• Janine @ My Pennies, My Thoughts on April 17, 2013 at 11:21 am
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    I love learning frugal tips from grandparents, they are simply the best! My Grandma always tries to teach me how to darn socks, because back then no one threw out socks haha!

      • KK on April 17, 2013 at 9:31 pm
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      I’ve never darned a sock, but I’ve knit one. I guess I’d just have to knit new ones instead of fix old ones.

  8. Aww, I love stories like this! He sounds like an amazing man with some great values to pass along. You are a very lucky granddaughter ๐Ÿ™‚

      • KK on April 17, 2013 at 9:31 pm
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      I sure am. He’s the best grandfather I could ever ask for.

  9. You can learn a lot from a role model like this. My mother worked into her early nineties. Not traditional jobs, but she made things and sold them at open air markets. It kept her busy and engaged. She eventually had to stop, but she live dto just a few weeks shy of 99 years old.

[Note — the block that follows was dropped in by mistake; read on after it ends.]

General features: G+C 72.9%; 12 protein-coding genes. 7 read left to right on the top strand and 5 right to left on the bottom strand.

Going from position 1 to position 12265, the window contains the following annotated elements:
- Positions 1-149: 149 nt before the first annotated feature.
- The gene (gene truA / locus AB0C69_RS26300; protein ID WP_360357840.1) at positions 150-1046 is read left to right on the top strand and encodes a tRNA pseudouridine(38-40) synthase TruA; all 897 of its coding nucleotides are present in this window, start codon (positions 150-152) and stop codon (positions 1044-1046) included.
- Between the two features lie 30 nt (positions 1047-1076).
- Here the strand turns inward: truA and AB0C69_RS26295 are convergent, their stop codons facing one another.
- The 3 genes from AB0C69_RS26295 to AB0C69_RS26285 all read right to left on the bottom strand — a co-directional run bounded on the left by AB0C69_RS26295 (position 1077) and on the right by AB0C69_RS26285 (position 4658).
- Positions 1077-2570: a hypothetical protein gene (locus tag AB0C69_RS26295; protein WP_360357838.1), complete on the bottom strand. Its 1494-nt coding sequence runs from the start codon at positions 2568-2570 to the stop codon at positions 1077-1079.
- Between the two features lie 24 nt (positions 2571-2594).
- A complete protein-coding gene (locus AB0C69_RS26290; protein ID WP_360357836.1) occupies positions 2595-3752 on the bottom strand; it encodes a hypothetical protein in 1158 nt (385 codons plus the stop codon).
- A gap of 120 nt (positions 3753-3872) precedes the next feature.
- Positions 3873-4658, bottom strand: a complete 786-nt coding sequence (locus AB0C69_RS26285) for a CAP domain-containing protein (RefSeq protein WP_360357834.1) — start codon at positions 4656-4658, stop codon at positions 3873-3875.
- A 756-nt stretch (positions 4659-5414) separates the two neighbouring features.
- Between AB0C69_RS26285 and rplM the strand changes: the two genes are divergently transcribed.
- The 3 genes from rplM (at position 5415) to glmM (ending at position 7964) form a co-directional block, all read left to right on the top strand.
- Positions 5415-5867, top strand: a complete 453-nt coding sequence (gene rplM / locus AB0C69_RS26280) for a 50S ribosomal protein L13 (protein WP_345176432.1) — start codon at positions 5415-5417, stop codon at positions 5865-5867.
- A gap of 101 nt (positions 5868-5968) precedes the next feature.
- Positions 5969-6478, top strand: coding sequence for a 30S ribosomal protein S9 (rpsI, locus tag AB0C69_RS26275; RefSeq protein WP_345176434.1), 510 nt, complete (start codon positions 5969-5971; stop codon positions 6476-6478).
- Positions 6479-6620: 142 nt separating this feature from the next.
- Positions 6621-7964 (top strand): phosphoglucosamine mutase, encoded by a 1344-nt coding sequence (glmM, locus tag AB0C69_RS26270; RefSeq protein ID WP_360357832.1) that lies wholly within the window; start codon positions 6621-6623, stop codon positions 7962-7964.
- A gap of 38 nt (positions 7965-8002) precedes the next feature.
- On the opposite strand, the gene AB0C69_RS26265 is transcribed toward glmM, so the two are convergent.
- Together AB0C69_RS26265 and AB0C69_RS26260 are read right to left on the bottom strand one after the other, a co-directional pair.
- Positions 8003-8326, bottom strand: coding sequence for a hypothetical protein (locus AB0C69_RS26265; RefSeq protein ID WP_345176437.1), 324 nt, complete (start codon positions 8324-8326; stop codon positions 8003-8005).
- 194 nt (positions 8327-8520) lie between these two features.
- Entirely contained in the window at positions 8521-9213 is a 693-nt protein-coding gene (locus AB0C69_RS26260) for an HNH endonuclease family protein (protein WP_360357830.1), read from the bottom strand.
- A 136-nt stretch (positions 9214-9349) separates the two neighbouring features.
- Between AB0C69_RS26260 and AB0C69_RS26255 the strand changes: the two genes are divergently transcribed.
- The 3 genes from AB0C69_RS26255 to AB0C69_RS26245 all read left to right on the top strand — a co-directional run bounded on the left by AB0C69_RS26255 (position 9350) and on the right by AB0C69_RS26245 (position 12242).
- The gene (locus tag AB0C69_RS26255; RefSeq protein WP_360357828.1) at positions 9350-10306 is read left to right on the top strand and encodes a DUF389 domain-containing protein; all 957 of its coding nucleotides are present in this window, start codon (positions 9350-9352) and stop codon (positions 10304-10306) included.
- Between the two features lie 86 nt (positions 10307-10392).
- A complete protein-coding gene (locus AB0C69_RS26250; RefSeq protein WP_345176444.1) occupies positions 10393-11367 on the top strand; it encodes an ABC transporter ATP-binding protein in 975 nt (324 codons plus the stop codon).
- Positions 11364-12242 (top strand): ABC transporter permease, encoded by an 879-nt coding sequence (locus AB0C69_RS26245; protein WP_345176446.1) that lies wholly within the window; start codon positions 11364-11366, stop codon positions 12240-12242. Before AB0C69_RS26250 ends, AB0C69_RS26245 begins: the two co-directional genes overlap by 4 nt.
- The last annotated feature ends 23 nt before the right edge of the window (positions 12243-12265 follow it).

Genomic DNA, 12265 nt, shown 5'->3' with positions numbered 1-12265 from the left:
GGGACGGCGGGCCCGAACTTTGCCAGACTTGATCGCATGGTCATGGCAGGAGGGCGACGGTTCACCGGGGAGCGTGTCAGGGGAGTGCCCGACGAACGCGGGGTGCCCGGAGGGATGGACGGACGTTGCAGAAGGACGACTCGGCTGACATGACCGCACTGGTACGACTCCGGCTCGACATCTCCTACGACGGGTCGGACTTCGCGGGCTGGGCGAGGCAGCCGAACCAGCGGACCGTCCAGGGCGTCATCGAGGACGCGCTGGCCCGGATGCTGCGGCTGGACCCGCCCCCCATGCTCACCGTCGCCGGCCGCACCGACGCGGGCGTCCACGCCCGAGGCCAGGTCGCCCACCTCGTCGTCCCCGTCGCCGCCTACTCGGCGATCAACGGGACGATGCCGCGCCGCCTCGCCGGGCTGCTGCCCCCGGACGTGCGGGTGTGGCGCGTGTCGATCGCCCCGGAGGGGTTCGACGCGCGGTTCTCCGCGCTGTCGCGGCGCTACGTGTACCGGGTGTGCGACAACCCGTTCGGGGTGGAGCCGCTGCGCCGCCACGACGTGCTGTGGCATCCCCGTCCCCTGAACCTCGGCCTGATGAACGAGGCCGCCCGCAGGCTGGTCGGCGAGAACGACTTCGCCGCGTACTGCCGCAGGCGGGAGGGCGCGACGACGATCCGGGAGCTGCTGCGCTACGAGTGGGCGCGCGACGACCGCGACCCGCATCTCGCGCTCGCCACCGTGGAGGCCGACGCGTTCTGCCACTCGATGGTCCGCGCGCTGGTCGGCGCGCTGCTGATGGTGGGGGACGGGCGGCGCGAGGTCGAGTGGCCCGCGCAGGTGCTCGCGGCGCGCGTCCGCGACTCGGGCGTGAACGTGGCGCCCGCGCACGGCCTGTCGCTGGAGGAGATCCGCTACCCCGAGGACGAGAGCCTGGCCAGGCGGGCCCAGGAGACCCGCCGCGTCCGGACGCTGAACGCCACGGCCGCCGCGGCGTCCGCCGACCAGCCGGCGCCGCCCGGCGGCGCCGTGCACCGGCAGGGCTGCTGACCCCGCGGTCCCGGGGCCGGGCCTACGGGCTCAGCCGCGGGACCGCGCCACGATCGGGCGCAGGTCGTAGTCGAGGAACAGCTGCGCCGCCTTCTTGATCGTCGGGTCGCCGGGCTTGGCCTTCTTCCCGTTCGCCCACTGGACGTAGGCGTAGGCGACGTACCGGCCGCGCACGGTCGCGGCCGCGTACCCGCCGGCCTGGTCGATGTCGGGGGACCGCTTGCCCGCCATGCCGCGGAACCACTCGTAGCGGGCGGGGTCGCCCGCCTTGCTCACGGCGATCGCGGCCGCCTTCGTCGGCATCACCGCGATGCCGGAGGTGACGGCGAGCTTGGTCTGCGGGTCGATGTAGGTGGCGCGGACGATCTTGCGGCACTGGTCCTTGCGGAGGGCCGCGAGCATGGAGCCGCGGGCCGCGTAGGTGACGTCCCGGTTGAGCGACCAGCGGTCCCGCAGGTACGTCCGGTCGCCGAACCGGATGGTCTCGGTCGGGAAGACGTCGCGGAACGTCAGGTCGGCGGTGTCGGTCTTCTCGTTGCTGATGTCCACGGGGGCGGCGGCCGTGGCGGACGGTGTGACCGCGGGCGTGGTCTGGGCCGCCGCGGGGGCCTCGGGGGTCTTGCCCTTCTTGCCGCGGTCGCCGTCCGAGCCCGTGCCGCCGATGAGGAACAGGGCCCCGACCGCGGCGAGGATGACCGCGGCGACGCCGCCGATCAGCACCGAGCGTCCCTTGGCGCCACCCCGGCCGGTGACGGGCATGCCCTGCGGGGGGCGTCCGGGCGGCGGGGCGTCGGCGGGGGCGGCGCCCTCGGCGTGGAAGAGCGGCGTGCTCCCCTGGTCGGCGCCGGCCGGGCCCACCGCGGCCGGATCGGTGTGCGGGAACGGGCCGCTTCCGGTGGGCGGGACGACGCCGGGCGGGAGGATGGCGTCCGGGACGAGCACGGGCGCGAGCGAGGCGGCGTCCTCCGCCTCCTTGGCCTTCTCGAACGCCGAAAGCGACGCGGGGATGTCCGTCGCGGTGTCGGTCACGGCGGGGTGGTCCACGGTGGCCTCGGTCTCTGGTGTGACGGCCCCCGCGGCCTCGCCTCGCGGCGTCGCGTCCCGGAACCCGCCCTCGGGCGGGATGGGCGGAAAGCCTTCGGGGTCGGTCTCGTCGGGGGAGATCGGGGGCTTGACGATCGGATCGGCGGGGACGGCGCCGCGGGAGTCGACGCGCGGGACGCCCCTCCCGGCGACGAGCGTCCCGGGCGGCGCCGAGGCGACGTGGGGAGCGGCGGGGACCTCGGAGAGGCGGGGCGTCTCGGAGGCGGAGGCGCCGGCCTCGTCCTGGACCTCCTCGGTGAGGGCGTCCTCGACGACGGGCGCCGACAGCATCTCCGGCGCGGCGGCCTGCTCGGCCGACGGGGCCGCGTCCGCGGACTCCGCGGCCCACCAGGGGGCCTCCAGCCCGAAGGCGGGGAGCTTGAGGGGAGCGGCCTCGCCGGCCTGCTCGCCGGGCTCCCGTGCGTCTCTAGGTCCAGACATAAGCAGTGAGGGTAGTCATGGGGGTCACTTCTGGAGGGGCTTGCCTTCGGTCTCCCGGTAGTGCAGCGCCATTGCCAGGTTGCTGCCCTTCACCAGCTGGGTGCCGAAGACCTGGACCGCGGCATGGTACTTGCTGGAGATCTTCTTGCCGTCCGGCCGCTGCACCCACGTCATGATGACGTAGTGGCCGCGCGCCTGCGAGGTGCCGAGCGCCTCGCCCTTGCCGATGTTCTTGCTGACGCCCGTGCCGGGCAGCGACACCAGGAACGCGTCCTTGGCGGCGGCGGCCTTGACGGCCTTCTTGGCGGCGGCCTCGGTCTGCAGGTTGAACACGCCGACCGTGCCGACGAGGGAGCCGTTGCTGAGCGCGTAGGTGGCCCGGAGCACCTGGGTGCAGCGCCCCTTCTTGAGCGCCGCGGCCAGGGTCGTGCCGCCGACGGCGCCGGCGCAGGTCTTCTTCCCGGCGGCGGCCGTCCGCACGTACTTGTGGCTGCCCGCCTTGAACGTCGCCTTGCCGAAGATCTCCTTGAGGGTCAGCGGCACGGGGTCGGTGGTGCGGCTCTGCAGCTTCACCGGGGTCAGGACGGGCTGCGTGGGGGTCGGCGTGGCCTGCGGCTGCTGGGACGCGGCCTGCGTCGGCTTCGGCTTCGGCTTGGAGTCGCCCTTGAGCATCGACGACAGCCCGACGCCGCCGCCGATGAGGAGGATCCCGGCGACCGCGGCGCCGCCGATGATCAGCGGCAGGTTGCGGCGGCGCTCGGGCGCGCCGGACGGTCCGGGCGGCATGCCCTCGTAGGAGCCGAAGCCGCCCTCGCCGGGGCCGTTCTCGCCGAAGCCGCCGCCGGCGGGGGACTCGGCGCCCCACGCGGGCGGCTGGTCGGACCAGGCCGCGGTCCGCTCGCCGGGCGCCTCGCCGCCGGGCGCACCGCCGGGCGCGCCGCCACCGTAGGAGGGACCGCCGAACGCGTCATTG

• KK on April 17, 2013 at 9:32 pm
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      Wow, god bless her. I only hope I can make it to 99, let alone be able to work until 90.

  10. This is absolutely adorable. Sounds like your grandpa is so cute! My father in law is actually 71 (he was 41 when he had his 1st born, my hubby.) They do a lot of the same things you’re describing – canning veggies, having a garden, and even collecting cans to make a few cents. He’s one of the smartest guys I know. I think we’re very lucky to have such good examples in our lives.

      • KK on April 17, 2013 at 9:34 pm
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      Absolutely. I’m so lucky to have him. Totally forgot about collecting cans. When I was little we’d go for long walks with a bag to collect them. $0.05 a can of free money!